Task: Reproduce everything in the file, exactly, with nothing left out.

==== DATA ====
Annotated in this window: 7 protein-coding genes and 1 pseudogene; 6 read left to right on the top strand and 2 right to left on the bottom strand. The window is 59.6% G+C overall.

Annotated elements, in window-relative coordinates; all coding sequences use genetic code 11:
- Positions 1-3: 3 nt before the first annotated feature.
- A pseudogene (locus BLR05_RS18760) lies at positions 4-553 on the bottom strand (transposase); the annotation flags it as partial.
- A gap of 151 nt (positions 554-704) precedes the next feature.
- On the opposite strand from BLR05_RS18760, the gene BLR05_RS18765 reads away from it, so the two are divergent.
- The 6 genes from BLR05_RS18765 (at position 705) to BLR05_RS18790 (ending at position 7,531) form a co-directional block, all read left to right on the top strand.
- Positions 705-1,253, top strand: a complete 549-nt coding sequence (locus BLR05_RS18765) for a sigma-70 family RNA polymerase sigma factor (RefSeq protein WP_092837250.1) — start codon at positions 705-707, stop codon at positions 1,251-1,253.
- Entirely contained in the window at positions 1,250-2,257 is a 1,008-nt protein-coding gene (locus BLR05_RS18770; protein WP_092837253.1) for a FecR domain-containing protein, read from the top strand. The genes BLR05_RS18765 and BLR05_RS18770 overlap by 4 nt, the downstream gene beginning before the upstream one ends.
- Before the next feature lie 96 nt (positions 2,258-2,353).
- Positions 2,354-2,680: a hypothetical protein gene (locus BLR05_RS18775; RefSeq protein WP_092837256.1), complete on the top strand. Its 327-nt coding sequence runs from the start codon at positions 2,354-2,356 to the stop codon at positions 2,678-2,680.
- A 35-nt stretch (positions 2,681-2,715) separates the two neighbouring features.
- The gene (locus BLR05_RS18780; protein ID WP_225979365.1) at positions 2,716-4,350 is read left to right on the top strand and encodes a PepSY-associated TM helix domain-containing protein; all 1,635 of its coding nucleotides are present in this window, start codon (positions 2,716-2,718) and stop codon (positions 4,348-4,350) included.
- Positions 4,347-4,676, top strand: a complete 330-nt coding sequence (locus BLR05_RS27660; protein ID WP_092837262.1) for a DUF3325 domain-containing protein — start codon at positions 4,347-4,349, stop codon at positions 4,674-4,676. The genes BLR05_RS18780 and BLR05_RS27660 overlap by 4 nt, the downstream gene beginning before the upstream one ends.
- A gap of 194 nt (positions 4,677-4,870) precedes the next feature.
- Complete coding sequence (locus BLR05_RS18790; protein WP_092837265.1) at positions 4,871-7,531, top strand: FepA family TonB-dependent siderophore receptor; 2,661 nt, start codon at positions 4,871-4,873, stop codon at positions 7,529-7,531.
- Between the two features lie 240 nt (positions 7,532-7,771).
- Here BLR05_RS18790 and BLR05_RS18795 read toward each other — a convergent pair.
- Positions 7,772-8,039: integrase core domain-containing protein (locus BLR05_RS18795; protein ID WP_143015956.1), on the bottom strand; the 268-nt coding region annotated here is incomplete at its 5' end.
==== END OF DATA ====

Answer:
Annotated in this window: 7 protein-coding genes and 1 pseudogene; 6 read left to right on the top strand and 2 right to left on the bottom strand. The window is 59.6% G+C overall.

Annotated elements, in window-relative coordinates; all coding sequences use genetic code 11:
- Positions 1-3: 3 nt before the first annotated feature.
- A pseudogene (locus BLR05_RS18760) lies at positions 4-553 on the bottom strand (transposase); the annotation flags it as partial.
- A gap of 151 nt (positions 554-704) precedes the next feature.
- On the opposite strand from BLR05_RS18760, the gene BLR05_RS18765 reads away from it, so the two are divergent.
- The 6 genes from BLR05_RS18765 (at position 705) to BLR05_RS18790 (ending at position 7,531) form a co-directional block, all read left to right on the top strand.
- Positions 705-1,253, top strand: a complete 549-nt coding sequence (locus BLR05_RS18765) for a sigma-70 family RNA polymerase sigma factor (RefSeq protein WP_092837250.1) — start codon at positions 705-707, stop codon at positions 1,251-1,253.
- Entirely contained in the window at positions 1,250-2,257 is a 1,008-nt protein-coding gene (locus BLR05_RS18770; protein WP_092837253.1) for a FecR domain-containing protein, read from the top strand. The genes BLR05_RS18765 and BLR05_RS18770 overlap by 4 nt, the downstream gene beginning before the upstream one ends.
- Before the next feature lie 96 nt (positions 2,258-2,353).
- Positions 2,354-2,680: a hypothetical protein gene (locus BLR05_RS18775; RefSeq protein WP_092837256.1), complete on the top strand. Its 327-nt coding sequence runs from the start codon at positions 2,354-2,356 to the stop codon at positions 2,678-2,680.
- A 35-nt stretch (positions 2,681-2,715) separates the two neighbouring features.
- The gene (locus BLR05_RS18780; protein ID WP_225979365.1) at positions 2,716-4,350 is read left to right on the top strand and encodes a PepSY-associated TM helix domain-containing protein; all 1,635 of its coding nucleotides are present in this window, start codon (positions 2,716-2,718) and stop codon (positions 4,348-4,350) included.
- Positions 4,347-4,676, top strand: a complete 330-nt coding sequence (locus BLR05_RS27660; protein ID WP_092837262.1) for a DUF3325 domain-containing protein — start codon at positions 4,347-4,349, stop codon at positions 4,674-4,676. The genes BLR05_RS18780 and BLR05_RS27660 overlap by 4 nt, the downstream gene beginning before the upstream one ends.
- A gap of 194 nt (positions 4,677-4,870) precedes the next feature.
- Complete coding sequence (locus BLR05_RS18790; protein WP_092837265.1) at positions 4,871-7,531, top strand: FepA family TonB-dependent siderophore receptor; 2,661 nt, start codon at positions 4,871-4,873, stop codon at positions 7,529-7,531.
- Between the two features lie 240 nt (positions 7,532-7,771).
- Here BLR05_RS18790 and BLR05_RS18795 read toward each other — a convergent pair.
- Positions 7,772-8,039: integrase core domain-containing protein (locus BLR05_RS18795; protein ID WP_143015956.1), on the bottom strand; the 268-nt coding region annotated here is incomplete at its 5' end.